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How to beat TV’s silly season



WITH the pre-Christmas TV drought just two weeks away, technology giants are lining up to launch streaming devices to keep us entertained over the silly season.

And media analysts say Australia’s intense love affair with streaming content might have already changed the non-ratings period forever, with these devices getting the last of the less tech-savvy viewers hooked up, clicking and streaming.

Foxtel, Telstra and Apple are pitching new internet-connected set-top boxes to Australian audiences before the holiday season begins, and all three devices feature the highest in video resolution, access to multiple streaming services, and some will suggest TV shows you’re missing or tune into free-to-air broadcasts.

Media analyst Peter Cox said it’s little wonder all three companies are competing for local audiences, given our rapid adoption of streaming TV and movies.

“Streaming video has been exceptionally successful in Australia, with one of the fastest take-ups of any new technology over the last 30 years,” he said.

“In the early days, it was driven by younger viewers but now the Baby Boomers have caught up with it and the whole market now is not technically challenged by the concept of video streaming.”

Mr Cox said the holidays season was typically tough on TV viewers but the influx of new streaming gadgets could make it easier to access new shows even on ‘dumb’ televisions, and discover TV dramas they had yet to watch.

“You would expect that a non-ratings period there would be an even higher level of video-streaming,” Mr Cox said. “The days of everyone watching the same shows are fast disappearing.”

More than 7 million Australians used streaming service Netflix by June this year, according to Roy Morgan, and research from Telstra showed more than 60 per cent of Australians were now streaming entertainment, be it at home, while commuting, or even on their phone while simultaneously streaming content to their TV.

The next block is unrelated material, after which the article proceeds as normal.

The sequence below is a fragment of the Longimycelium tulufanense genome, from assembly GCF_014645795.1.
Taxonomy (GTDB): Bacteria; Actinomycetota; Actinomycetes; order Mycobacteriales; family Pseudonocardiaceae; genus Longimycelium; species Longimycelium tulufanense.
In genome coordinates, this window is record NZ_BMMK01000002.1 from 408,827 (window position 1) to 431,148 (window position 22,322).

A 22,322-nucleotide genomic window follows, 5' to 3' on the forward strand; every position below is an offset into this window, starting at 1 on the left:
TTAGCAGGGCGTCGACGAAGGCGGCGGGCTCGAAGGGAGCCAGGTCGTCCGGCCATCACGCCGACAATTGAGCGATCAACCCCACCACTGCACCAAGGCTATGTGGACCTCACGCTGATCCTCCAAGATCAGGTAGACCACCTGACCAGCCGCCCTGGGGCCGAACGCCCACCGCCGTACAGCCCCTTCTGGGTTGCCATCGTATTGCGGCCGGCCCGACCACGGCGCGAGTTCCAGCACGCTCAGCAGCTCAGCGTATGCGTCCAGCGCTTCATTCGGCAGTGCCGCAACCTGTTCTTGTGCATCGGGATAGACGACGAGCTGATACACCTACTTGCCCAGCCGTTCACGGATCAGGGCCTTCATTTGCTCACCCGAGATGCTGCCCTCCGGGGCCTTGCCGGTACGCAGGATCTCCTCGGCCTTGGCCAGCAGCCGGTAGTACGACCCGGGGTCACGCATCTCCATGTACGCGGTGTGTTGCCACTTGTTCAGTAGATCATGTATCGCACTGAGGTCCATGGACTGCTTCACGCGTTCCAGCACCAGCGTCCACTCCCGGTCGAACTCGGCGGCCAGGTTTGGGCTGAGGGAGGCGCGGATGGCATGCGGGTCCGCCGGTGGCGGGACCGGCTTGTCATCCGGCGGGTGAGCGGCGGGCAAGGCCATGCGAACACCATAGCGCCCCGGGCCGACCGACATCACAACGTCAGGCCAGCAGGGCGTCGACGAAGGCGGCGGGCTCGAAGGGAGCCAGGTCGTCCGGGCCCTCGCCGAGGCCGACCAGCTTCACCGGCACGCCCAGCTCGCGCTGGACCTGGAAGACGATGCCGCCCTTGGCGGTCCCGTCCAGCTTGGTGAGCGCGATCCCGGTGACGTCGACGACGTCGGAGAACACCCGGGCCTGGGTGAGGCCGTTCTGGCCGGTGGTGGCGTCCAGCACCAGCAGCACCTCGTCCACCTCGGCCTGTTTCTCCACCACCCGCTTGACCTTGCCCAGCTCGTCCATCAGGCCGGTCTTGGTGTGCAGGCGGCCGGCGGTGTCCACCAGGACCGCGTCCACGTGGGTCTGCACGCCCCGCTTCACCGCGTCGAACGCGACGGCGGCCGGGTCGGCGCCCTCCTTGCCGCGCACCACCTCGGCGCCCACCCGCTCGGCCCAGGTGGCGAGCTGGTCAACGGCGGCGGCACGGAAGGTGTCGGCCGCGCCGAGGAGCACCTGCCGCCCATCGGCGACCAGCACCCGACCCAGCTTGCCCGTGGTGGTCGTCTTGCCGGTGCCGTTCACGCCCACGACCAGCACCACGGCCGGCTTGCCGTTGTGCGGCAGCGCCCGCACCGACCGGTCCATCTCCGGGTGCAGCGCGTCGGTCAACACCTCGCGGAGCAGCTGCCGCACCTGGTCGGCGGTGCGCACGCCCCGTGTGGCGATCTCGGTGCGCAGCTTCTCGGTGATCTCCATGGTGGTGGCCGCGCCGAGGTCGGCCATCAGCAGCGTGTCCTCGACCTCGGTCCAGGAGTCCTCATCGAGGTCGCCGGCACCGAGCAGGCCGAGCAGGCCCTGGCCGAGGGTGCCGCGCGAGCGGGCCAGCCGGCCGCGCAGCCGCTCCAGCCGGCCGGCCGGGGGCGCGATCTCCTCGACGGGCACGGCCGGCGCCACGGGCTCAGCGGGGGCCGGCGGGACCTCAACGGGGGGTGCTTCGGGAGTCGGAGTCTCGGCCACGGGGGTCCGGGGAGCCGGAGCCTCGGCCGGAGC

Telstra fixed services director Jana Kotatko said overwhelming use of TV-on-demand services had boosted internet downloads by 40 per cent over the past year, and would only continue to increase.

“Something like two thirds of Australians are now choosing to stream their entertainment,” she said. “We see that growth continuing over the foreseeable future.”

NEW STREAMING DEVICES TO BEAT THE SILLY SEASON

Foxtel Now

$99, foxtel.com.au

Resolution: 4K

Live TV: Yes

Apps: Foxtel Now, YouTube, Stan, Google Play Movies, Spotify, catch-up TV services.

Features: Delivers Game of Thrones without a contract, tunes into free-to-air broadcasts, and acts as a Google Chromecast device to stream video from smartphones.

Telstra TV

$192, telstra.com.au

Resolution: 4K HDR

Live TV: Yes



Apps: BigPond Movies, Foxtel Now, Netflix, Stan, Hayu, YouTube, Red Bull TV, catch-up TV services.

Features: Introduces a search feature that looks for content across different services and platforms, such as Foxtel Now, Netflix, and free-to-air programming.

Apple TV 4K

$249-$279, apple.com/au

Resolution: 4K HDR

Live TV: No

Apps: Netflix, Stan, DocPlay, MUBI, Curiosity Stream, AnimeLab, catch-up TV services.

Features: Suggests programming highlights, allows users to search across different platforms using their voice, and will show phone photo galleries and mobile games on the TV.



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